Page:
On its website, the Jaipur Literary Festival bills itself as being “free and open to all”. All you need to do, it says, is show up, with a photo ID.
Except that under the surreal circumstances that have overshadowed the proceedings at the first couple of days of the festival, some of the best-known writers in the business have either had to keep away for fear of being killed – or, having turned up with a photo ID (and an invitation from the festival organisers), have had to slip away from the festival, like thieves in the night, for fear of arrest.
Yesterday, Hari Kunzru and Amitava Kumar hurriedly packed their bags and scooted from the festival – evidently on legal advice – after it became clear that the controversy surrounding their public readings from The Satanic Verses, Salman Rushdie’s book that is banned in India, would turn even more ugly, and perhaps even lead to their arrest.
Reports suggest that two other writers (Jeet Thayil and Ruchir Joshi), who too read passages from the proscribed work of literature, have also left Jaipur.
Festival organisers say there was a very real risk that the LitFest would not have opened on Saturday, the day after the four authors read passages from The Satanic Verses as an expression of solidarity with Rushdie, who had to cancel his plans to come to the festival following an alleged assassination threat and planned protests by Muslim religious groups.
Festival co-director William Dalrymple told The Hindu that the festival was saved from a Saturday shutdown only because the four authors had given written statements saying that they had acted on their own and that the festival was not in any way involved with their readings.
Dalrymple reasons that “reading from a banned book” is unlawful – and that the four authors were presumably unaware that it was a punishable offence for which they could be jailed for long. “You can discuss a book, read from other writings by the author, have conversations with him, invite him, but you cannot either possess a copy or publicly read from a book that is banned. That is a punishable offence,” he says.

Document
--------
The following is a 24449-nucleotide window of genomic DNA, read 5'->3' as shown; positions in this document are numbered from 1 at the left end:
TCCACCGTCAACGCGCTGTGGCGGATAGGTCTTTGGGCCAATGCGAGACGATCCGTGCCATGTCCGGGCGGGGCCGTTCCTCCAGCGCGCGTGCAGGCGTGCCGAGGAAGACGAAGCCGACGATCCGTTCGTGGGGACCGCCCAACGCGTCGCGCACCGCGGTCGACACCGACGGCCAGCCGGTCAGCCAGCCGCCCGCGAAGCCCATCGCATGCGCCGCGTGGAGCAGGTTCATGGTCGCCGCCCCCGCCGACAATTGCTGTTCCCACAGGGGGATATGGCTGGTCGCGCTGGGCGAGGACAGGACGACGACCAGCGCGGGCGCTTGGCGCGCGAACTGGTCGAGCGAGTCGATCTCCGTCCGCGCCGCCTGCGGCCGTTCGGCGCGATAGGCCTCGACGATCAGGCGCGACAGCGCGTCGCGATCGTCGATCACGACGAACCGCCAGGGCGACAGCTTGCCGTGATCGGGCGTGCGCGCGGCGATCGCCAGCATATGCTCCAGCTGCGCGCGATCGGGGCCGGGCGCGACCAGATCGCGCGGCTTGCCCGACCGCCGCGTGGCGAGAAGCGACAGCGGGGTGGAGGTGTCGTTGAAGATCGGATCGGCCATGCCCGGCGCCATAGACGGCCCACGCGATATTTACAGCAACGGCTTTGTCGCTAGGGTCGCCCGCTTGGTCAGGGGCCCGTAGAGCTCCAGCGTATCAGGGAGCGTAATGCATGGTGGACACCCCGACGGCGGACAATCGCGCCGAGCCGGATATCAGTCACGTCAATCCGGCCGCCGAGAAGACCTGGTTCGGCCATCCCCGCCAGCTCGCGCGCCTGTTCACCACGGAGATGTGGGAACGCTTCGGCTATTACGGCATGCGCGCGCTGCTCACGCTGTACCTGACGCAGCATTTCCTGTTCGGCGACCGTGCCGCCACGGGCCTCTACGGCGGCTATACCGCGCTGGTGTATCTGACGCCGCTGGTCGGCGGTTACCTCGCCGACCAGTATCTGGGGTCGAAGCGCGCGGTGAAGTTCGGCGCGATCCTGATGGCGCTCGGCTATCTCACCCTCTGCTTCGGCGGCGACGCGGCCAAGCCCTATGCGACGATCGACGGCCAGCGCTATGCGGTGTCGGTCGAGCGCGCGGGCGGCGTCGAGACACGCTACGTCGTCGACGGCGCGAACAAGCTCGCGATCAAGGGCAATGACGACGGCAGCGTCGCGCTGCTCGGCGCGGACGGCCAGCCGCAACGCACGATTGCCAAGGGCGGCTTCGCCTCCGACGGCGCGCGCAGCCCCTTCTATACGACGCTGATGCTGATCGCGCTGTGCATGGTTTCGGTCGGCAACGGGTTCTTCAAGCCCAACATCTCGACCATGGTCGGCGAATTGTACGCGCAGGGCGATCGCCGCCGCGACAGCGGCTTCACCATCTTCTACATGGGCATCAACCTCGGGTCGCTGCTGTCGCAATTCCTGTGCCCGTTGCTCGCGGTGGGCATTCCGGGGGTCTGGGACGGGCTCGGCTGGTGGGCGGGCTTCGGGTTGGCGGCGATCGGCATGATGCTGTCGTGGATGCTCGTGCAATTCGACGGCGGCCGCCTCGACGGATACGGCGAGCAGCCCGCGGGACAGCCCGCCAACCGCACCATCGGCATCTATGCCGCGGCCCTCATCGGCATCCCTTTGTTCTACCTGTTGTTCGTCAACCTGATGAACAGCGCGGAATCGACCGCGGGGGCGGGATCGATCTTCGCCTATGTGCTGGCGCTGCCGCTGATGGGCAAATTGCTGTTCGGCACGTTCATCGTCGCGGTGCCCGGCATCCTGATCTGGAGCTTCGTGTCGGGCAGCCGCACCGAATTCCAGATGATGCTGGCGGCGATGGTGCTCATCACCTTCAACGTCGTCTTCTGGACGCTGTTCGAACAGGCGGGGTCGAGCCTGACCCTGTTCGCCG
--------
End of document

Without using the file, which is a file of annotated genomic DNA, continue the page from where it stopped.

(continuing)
Majlis Iteehadul Muslimeen MP Asaduddin Owaisi has demanded the filing of criminal cases against the four writers for their “deliberate provocation. In the garb of liberal values, these writers … are trying to destroy the secular and plural ethos of our country.”
The Rajasthan police officials have asked festival organisers to provide them with tape recordings of the sessions at which the authors read from the proscribed book.
Jaipur Police additional commissioner Biju George Joseph said the police had initiated suo motu action – that is, on its own accord – and would take “appropriate action” .
But legal opinion suggests that the authors may not have violated any law.
The New York Times blog India Ink quoted Kavita Srivastava, general secretary of the Rajasthan unit of the People’s Union for Civil Liberties, as saying that no law had been broken, and that the festival organisers had no reason to be worried.
Yet, in the atmosphere of intimidation that has overshadowed the festival – which prompted Rushdie to cancel a planned appearance as a star panellist on a discussion about Indian writing in English – the four authors evidently felt that prudence was the better part of valour.
But it wasn’t just them who had to flee from the festival. At a deeper level, some very fundamental principles of free speech too had to pack their bags in a hurry and slink away, badgered into submission by bigotry and intolerance.
They are learning to their dismay that free speech isn’t quite “free and open to all”, even for those who turn up with a photo ID. And that when the chips are down, there are few who will speak up for the right to speak without being silenced by manufactured rage.
Updated Date: Jan 22, 2012 07:09:04 IST